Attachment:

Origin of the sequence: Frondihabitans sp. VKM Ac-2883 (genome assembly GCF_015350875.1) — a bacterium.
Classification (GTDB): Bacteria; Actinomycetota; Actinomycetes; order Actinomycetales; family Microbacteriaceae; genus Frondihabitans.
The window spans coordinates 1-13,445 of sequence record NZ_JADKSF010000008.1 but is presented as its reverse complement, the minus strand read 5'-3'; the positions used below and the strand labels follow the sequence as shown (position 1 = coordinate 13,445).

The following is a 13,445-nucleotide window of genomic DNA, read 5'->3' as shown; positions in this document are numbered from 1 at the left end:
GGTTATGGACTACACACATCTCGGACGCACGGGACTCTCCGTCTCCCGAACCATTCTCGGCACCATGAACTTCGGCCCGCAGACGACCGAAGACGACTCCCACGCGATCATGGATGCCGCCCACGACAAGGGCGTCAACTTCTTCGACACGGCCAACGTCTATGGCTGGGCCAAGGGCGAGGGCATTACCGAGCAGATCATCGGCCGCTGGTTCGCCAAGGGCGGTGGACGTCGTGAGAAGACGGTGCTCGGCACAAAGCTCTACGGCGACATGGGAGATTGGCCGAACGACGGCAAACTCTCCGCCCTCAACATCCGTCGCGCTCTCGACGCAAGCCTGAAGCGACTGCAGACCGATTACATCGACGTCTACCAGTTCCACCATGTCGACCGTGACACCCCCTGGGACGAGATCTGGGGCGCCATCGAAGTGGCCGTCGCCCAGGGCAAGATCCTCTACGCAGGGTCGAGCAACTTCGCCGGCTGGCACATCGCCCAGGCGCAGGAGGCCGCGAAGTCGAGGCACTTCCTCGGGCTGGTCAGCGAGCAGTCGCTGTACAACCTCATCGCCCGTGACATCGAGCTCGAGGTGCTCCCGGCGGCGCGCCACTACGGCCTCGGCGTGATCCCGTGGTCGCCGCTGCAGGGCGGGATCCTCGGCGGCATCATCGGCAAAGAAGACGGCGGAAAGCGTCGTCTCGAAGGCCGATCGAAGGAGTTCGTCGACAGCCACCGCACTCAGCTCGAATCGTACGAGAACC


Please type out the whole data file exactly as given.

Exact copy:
Origin of the sequence: Frondihabitans sp. VKM Ac-2883 (genome assembly GCF_015350875.1) — a bacterium.
Classification (GTDB): Bacteria; Actinomycetota; Actinomycetes; order Actinomycetales; family Microbacteriaceae; genus Frondihabitans.
The window spans coordinates 1-13,445 of sequence record NZ_JADKSF010000008.1 but is presented as its reverse complement, the minus strand read 5'-3'; the positions used below and the strand labels follow the sequence as shown (position 1 = coordinate 13,445).

The following is a 13,445-nucleotide window of genomic DNA, read 5'->3' as shown; positions in this document are numbered from 1 at the left end:
GGTTATGGACTACACACATCTCGGACGCACGGGACTCTCCGTCTCCCGAACCATTCTCGGCACCATGAACTTCGGCCCGCAGACGACCGAAGACGACTCCCACGCGATCATGGATGCCGCCCACGACAAGGGCGTCAACTTCTTCGACACGGCCAACGTCTATGGCTGGGCCAAGGGCGAGGGCATTACCGAGCAGATCATCGGCCGCTGGTTCGCCAAGGGCGGTGGACGTCGTGAGAAGACGGTGCTCGGCACAAAGCTCTACGGCGACATGGGAGATTGGCCGAACGACGGCAAACTCTCCGCCCTCAACATCCGTCGCGCTCTCGACGCAAGCCTGAAGCGACTGCAGACCGATTACATCGACGTCTACCAGTTCCACCATGTCGACCGTGACACCCCCTGGGACGAGATCTGGGGCGCCATCGAAGTGGCCGTCGCCCAGGGCAAGATCCTCTACGCAGGGTCGAGCAACTTCGCCGGCTGGCACATCGCCCAGGCGCAGGAGGCCGCGAAGTCGAGGCACTTCCTCGGGCTGGTCAGCGAGCAGTCGCTGTACAACCTCATCGCCCGTGACATCGAGCTCGAGGTGCTCCCGGCGGCGCGCCACTACGGCCTCGGCGTGATCCCGTGGTCGCCGCTGCAGGGCGGGATCCTCGGCGGCATCATCGGCAAAGAAGACGGCGGAAAGCGTCGTCTCGAAGGCCGATCGAAGGAGTTCGTCGACAGCCACCGCACTCAGCTCGAATCGTACGAGAACC